It may lead to changes in trade dynamics and potential tensions between the EU and non-EU actors. Strategic partnerships with like-minded countries could open up opportunities for collaboration but may also result in potential disadvantages for non-partner countries.

Lastly, the CRMA has far-reaching implications for both EU and non-EU investors

On the one hand, investment opportunities in projects related to raw material extraction, processing and recycling will likely increase.

On the other hand, investors must navigate potential market volatility and manage risks associated with regulatory compliance and sustainability considerations.

ESG factors will play a significant role in investment decisions, aligning with the CRMA’s focus on sustainable resource management. Increased compliance and reporting costs will likely weigh on investment decisions in the EU. Clarity on supply chain transparency and reporting requirements are especially challenging for the complex and relatively opaque supply chains in the raw materials sector.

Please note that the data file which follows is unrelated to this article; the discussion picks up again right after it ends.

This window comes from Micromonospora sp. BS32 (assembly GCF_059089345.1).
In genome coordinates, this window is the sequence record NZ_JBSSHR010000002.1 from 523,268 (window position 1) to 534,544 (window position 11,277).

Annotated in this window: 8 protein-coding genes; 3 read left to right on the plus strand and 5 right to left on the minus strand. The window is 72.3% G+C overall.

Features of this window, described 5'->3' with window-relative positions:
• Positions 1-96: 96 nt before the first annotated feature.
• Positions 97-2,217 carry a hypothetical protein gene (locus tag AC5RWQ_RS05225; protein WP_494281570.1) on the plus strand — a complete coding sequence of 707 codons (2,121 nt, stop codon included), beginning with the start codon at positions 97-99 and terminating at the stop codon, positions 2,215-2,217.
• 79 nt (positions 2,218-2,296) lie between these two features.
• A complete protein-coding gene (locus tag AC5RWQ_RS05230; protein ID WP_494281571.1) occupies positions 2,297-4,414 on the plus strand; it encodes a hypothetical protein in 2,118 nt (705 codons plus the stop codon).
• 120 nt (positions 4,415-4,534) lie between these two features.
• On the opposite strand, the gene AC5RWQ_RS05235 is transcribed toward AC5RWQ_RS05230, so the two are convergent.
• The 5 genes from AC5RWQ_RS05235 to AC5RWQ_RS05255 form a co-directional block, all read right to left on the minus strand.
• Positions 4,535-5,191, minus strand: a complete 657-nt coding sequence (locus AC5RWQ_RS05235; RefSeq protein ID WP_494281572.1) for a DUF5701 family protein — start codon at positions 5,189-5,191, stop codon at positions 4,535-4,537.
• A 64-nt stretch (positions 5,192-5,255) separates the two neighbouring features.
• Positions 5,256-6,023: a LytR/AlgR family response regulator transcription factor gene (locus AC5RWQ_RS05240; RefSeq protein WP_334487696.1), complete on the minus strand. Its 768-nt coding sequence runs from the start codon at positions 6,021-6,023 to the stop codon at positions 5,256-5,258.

In addition, for industry, investors, and governments to execute timely CRMA certification requirements on sustainable extraction, processing, and supply needs which must be simplified and harmonized.

Access to financing will be crucial for companies to meet the CRMA’s requirements and for strategic projects to be realized.

Market competition will intensify, driving companies to differentiate themselves based on compliance and sustainability practices.

The CRMA drives an enormous economic and industrial shift for the EU Single Market. As such, partnerships between investors, companies, governments, and local authorities will be vital to advancing responsible investment practices and ensuring a resilient raw materials supply chain.


The CRMA represents an important step by the European Union to address the challenges of secure and sustainable access to critical raw materials (CRMs), aiming at significantly reducing the EU’s dependence on single third-country suppliers and promoting circularity and sustainable sourcing practices. The CRMA’s provisions are transformative — by utilizing industrial policy instruments — and they can be seen as a result of two decades of EU efforts and policy dialogue to actively mitigate supply risks.


Source: Dentons